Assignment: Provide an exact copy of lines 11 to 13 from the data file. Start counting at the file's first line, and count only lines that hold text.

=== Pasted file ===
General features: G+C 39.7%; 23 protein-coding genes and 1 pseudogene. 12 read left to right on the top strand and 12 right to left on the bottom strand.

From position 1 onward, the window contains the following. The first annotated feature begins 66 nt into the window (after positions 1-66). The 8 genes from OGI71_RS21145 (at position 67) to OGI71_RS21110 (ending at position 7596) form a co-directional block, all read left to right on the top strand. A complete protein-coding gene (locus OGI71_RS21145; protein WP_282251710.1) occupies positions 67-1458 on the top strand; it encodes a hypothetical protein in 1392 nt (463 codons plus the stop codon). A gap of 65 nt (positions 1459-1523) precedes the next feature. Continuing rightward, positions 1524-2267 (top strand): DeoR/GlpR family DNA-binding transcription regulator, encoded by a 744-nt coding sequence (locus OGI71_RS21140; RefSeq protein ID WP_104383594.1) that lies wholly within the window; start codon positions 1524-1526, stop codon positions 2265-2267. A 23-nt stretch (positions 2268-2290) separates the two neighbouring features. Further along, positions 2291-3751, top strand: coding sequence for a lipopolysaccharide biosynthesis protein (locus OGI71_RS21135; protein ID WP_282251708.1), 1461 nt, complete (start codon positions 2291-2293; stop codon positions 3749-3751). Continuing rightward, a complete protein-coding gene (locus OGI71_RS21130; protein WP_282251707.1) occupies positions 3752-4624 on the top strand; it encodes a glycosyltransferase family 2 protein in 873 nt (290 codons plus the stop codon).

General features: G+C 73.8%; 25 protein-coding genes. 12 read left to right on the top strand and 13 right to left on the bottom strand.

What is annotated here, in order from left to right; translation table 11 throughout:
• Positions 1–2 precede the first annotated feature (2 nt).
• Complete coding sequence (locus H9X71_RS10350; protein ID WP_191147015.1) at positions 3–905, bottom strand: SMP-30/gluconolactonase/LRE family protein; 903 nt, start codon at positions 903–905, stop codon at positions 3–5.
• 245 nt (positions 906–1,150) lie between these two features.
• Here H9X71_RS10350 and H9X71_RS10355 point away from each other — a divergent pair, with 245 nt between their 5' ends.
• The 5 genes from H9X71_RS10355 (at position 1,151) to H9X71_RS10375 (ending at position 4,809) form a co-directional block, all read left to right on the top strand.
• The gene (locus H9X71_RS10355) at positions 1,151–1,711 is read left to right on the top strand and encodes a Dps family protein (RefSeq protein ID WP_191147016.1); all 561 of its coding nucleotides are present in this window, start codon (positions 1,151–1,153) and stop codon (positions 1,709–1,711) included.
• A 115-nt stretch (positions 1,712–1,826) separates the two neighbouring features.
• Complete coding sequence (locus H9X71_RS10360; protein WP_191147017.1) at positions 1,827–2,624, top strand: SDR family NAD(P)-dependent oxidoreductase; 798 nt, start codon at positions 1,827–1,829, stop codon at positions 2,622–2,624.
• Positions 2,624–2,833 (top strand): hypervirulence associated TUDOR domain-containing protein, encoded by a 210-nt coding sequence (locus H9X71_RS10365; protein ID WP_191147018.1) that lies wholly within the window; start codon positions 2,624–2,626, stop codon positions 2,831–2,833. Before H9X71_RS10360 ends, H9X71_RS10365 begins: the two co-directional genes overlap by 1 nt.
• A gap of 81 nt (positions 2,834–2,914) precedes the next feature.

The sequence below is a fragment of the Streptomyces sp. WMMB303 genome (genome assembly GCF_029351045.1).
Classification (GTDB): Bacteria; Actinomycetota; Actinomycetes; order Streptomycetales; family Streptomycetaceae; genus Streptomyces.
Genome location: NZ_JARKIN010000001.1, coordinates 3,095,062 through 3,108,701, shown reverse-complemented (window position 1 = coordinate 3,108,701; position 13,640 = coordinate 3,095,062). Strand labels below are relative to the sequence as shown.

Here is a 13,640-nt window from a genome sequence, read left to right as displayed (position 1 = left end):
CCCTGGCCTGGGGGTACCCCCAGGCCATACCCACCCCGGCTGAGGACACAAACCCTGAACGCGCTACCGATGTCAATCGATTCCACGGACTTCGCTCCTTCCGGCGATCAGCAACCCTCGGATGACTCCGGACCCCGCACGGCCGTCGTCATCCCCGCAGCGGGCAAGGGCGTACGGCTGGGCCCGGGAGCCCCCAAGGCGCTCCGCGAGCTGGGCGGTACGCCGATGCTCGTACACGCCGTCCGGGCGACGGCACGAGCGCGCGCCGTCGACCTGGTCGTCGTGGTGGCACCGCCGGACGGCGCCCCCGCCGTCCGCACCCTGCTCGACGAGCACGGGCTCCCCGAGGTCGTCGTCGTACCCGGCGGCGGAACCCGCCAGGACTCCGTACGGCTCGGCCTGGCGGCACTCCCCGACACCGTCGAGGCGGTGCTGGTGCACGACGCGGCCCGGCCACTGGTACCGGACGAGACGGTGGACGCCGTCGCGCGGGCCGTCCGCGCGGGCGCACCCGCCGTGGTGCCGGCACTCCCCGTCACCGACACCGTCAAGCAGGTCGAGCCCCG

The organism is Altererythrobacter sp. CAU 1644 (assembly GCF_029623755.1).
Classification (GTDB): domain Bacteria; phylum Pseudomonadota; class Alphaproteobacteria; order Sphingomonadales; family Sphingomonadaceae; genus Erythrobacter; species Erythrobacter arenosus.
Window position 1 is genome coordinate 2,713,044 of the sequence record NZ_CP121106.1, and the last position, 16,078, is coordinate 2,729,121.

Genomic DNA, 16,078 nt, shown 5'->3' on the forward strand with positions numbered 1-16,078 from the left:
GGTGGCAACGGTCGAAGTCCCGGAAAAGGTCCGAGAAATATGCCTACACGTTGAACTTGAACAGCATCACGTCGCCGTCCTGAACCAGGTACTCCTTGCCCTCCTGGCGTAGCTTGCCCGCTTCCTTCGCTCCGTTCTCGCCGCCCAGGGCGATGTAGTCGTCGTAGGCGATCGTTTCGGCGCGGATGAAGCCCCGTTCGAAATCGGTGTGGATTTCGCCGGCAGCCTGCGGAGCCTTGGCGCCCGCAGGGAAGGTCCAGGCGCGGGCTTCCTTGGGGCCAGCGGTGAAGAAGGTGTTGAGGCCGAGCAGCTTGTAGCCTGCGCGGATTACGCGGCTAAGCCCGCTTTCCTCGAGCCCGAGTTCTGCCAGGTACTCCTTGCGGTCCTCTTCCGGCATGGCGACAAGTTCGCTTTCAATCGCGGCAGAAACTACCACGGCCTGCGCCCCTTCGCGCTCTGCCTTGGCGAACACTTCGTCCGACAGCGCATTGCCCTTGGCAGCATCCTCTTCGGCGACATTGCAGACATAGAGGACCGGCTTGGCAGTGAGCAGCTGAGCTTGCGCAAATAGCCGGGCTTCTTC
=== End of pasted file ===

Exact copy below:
• A 115-nt stretch (positions 1,712–1,826) separates the two neighbouring features.
• Complete coding sequence (locus H9X71_RS10360; protein WP_191147017.1) at positions 1,827–2,624, top strand: SDR family NAD(P)-dependent oxidoreductase; 798 nt, start codon at positions 1,827–1,829, stop codon at positions 2,622–2,624.
• Positions 2,624–2,833 (top strand): hypervirulence associated TUDOR domain-containing protein, encoded by a 210-nt coding sequence (locus H9X71_RS10365; protein ID WP_191147018.1) that lies wholly within the window; start codon positions 2,624–2,626, stop codon positions 2,831–2,833. Before H9X71_RS10360 ends, H9X71_RS10365 begins: the two co-directional genes overlap by 1 nt.